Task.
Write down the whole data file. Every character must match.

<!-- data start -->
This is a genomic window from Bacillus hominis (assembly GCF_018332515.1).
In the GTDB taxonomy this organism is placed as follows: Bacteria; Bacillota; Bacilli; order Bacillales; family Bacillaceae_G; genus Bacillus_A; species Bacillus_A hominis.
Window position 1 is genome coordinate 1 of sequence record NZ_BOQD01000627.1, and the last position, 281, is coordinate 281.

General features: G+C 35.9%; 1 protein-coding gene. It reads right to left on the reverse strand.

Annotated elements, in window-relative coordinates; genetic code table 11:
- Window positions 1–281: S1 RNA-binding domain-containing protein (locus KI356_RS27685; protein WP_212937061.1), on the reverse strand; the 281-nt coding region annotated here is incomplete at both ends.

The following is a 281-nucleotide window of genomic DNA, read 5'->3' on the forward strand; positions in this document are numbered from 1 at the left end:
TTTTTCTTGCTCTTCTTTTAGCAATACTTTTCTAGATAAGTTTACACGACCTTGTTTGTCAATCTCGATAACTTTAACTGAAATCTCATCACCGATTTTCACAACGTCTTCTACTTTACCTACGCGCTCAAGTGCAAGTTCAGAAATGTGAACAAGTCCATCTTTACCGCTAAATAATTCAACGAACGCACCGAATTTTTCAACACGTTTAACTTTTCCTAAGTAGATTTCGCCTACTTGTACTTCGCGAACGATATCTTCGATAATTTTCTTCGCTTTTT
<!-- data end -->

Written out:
This is a genomic window from Bacillus hominis (assembly GCF_018332515.1).
In the GTDB taxonomy this organism is placed as follows: Bacteria; Bacillota; Bacilli; order Bacillales; family Bacillaceae_G; genus Bacillus_A; species Bacillus_A hominis.
Window position 1 is genome coordinate 1 of sequence record NZ_BOQD01000627.1, and the last position, 281, is coordinate 281.

General features: G+C 35.9%; 1 protein-coding gene. It reads right to left on the reverse strand.

Annotated elements, in window-relative coordinates; genetic code table 11:
- Window positions 1–281: S1 RNA-binding domain-containing protein (locus KI356_RS27685; protein WP_212937061.1), on the reverse strand; the 281-nt coding region annotated here is incomplete at both ends.

The following is a 281-nucleotide window of genomic DNA, read 5'->3' on the forward strand; positions in this document are numbered from 1 at the left end:
TTTTTCTTGCTCTTCTTTTAGCAATACTTTTCTAGATAAGTTTACACGACCTTGTTTGTCAATCTCGATAACTTTAACTGAAATCTCATCACCGATTTTCACAACGTCTTCTACTTTACCTACGCGCTCAAGTGCAAGTTCAGAAATGTGAACAAGTCCATCTTTACCGCTAAATAATTCAACGAACGCACCGAATTTTTCAACACGTTTAACTTTTCCTAAGTAGATTTCGCCTACTTGTACTTCGCGAACGATATCTTCGATAATTTTCTTCGCTTTTT